Test-driven development as described by Wikipedia
Test-driven development (TDD) is a software development process that relies on the repetition of a very short development cycle: first the developer writes a failing automated test case that defines a desired improvement or new function, then produces code to pass that test and finally refactors the new code to acceptable standards. Kent Beck, who is credited with having developed or 'rediscovered' the technique, stated in 2003 that TDD encourages simple designs and inspires confidence.
To developers that are practicing Test-Driven Development (TDD) this makes perfect sense. Understand what it is that you need to deliver, write an automated test to see if it passes or fails. Simple enough, right? Well, one of the issues that I have come across again and again is, how the hell do you test a design? There are some great solutions out there and the prevailing one is recording a user's experience so that you can see all the screens. While this is awesome, who actually ever sits down and reviews these videos post the fist acceptance? I sure don't.
But again, this isn't test driven, this is post work review.
Lets examine those TDD principals again. The ideas is to write a test for the repeated functional aspect. Can we translate that to design? What is a design test? Looking at the finished work, right? But we can't do that for every use of the design, so we need to abstract the design from the application.
Axle.LESS, putting the 'object' in OOCSS since 2011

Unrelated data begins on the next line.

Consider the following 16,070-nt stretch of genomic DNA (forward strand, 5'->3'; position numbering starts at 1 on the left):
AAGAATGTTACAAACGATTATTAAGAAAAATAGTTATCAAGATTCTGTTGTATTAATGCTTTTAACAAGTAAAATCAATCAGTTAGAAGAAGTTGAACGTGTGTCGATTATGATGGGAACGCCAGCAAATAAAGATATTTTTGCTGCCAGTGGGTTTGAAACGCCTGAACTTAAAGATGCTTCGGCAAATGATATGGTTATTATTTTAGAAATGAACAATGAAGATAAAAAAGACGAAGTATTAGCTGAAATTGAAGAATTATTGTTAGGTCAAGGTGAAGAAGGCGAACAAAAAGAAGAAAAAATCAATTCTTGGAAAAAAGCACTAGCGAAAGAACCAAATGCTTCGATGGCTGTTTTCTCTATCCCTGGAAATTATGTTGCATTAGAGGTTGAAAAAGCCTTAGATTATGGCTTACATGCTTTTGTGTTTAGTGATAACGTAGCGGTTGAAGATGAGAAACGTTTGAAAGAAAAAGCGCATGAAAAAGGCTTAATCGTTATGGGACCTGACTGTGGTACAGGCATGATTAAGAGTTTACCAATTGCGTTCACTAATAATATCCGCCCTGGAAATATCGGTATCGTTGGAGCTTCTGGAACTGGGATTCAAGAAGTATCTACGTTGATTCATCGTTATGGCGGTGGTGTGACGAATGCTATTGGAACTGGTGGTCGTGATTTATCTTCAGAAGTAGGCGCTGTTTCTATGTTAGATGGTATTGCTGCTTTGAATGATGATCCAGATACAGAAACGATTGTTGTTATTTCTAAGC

Taking a look what I have done with Axle, unintentionally I have come up with a solution to this problem. A principal element of the Axle workflow is, when you are engineering a solution to a new design problem you do this in the UI Pattern Library BEFORE it is used in the application. This is !important
In doing this, you are following the main principals of OOCSS Separate structure and skin and Separate container and content.
You are abstracting your design engineering from the actual application of that design work to the final project. This gives you a couple of really awesome things.
- Naturally universal ui elements
- Instantly documented ui patterns
- Referable personalities for your ui elements
- A testing and QA environment
A testing and QA environment?
Yup, that is what I am putting out there for you all to test out. When you build the object orientated ui elements in Axle, you should have a stable chunk of code that you can test in all browsers, right? Win right there. Then when you apply these UI elements to larger UI Widgets, you should not be writing any code that effects the UI of that element, right? So then when you place that UI element and widget into a screen, again you should not be writing any new code for those elements or widgets, right?
So if any time you refer to Axle and the UI is busted, you can bet your ass that this UI element is busted in the application.